Category Archives: Health

It’s a wonder we have any trees left at all

boxes

It’s been perfectly fine with me to order even more stuff from Amazon during the pandemic, rather than going out to stores. I’m far from alone in this, of course. Completely sensible, and defensible.

Except for one thing: The packaging.

Today, we broke up some boxes as we prepared to put out the recycling. They come on Tuesday, normally, although we’re not entirely sure they will this time, on account of the holiday.

What you see above, in the midst of being dismantled, is the packaging for one item we ordered from Amazon — a new lightweight vacuum cleaner. We hadn’t bought one in quite a few years, and the old one had worn out. So, you know, defensible.

Except for the blasted packaging.

The machine was in the broken-down white “Shark” box at right, wedged into place by the shaped-cardboard thingies sitting atop it.

That box was in the one to its left, which was only slightly larger.

That one was in the huge box at far left, with additional packaging to hold it in place.

Not so defensible, I suppose. It’s a wonder, after all this pulp, that we have any trees left…

The word I couldn’t remember for days

I had no trouble remembering "Acme," although I initially thought of "Ajax." Don't know why...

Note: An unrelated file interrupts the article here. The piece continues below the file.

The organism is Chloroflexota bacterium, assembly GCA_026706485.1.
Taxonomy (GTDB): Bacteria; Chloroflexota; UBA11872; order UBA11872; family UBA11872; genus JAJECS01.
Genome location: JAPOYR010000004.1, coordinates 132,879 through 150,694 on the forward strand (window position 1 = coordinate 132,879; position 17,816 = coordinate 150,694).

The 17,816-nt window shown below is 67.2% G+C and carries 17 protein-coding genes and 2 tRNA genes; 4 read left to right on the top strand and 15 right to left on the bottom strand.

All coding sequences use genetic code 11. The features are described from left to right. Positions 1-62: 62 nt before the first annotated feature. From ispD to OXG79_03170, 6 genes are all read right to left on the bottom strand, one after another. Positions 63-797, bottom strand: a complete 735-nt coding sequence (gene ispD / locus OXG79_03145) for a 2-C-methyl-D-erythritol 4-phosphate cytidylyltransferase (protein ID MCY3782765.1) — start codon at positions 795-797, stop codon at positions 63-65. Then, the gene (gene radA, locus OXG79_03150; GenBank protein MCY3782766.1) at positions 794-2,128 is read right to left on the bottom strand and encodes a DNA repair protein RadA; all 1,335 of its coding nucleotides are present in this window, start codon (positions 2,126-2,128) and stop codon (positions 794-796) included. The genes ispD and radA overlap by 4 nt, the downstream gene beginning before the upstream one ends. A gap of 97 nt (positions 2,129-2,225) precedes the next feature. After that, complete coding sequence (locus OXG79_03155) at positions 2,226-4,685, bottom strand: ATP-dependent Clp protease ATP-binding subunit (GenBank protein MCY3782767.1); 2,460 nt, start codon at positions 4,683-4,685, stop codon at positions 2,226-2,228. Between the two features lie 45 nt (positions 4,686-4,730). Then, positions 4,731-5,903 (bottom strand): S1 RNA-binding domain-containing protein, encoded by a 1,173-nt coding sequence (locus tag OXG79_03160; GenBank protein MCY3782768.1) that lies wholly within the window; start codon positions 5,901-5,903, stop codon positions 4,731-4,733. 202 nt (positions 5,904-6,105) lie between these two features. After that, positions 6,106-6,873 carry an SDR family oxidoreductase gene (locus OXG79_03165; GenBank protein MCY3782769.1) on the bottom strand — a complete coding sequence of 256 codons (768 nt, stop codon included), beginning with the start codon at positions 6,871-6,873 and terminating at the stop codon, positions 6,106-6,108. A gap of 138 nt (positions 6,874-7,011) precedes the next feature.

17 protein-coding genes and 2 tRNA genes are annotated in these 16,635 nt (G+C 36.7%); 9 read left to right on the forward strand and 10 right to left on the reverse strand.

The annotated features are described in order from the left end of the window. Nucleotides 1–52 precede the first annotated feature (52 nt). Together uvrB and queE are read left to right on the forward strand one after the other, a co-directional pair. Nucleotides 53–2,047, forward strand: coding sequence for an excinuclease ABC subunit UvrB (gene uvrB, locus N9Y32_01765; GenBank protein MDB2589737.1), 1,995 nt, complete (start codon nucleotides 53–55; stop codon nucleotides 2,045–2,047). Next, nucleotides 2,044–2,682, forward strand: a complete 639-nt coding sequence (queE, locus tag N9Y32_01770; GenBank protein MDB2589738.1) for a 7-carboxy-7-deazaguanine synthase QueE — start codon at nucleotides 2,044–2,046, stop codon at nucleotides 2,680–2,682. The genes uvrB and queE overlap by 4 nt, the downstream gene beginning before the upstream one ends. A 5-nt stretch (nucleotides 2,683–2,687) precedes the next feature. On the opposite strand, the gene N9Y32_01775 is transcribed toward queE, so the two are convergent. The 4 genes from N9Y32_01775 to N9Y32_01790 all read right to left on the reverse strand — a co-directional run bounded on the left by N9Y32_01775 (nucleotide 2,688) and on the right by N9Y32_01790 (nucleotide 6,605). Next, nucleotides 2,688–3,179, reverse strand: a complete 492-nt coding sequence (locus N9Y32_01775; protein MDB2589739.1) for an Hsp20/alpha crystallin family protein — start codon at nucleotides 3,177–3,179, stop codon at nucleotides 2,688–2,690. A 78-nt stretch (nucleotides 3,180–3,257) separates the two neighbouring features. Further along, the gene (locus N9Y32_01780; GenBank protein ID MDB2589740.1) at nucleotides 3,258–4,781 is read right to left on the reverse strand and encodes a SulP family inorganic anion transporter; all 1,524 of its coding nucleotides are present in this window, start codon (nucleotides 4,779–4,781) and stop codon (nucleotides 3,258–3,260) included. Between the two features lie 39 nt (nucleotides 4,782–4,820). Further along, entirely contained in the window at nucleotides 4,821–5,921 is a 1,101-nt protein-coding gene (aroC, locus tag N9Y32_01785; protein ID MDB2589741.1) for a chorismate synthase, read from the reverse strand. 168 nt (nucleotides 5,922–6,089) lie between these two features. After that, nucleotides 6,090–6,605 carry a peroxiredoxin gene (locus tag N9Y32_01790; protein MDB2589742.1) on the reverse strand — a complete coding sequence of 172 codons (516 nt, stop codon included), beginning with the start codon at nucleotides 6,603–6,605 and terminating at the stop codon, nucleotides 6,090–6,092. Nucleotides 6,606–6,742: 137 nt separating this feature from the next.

I had no trouble remembering “Acme,” although I initially thought of “Ajax.” Don’t know why…

I’m embarrassed to confess this weakness. After all, words are my thing. Something I’m good at. I’m not much of a basketball player or a musician, and for that matter there are plenty of wordsmiths who put me in the shade, who utterly dazzle. And not just Shakespeare or Twain, although I find it hard to believe they were merely human.

But years and decades and more of everyday use have shown I’m better at words than, I don’t know, 90-plus percent of the population. However badly this blog post is written, I know that is generally the case. It’s been tested too many times.

It’s not much, but it’s something. And it bothers me. So I hesitate to share it, but I’ve got this journalistic urge to document this thing frankly, so…

Anyway, it’s a thing I hate to see slip away at all. I’ve noticed my writing isn’t all that great since the stroke, especially on “fatigue” days (hence my self-conscious apology above for this post), but that’s a subtle, subjective thing that comes and goes. Not too worried about it, yet.

Not being able to think of a particular word is more definite. Feels more like a landmark — look what you’ve come to, dummy.

Usually, it’s not so bad. For instance, a couple of weeks ago, I was talking with someone at ADCO about a press release I was putting together, and I couldn’t think of the word the folks at ADCO use for that blurb at the end telling about the company. I don’t know if you’re familiar with the structure of press releases, but at the end you’ll have a line that says, “About Acme Corporation,” and it will be followed by a paragraph of basic stuff you’d want the recipient to know about the company but didn’t mention in the main body of the release. (Like, “Acme is a worldwide leader in producing a stunningly diverse assortment of products that are not normally associated with killing or capturing roadrunners, but can be used for that purpose.”)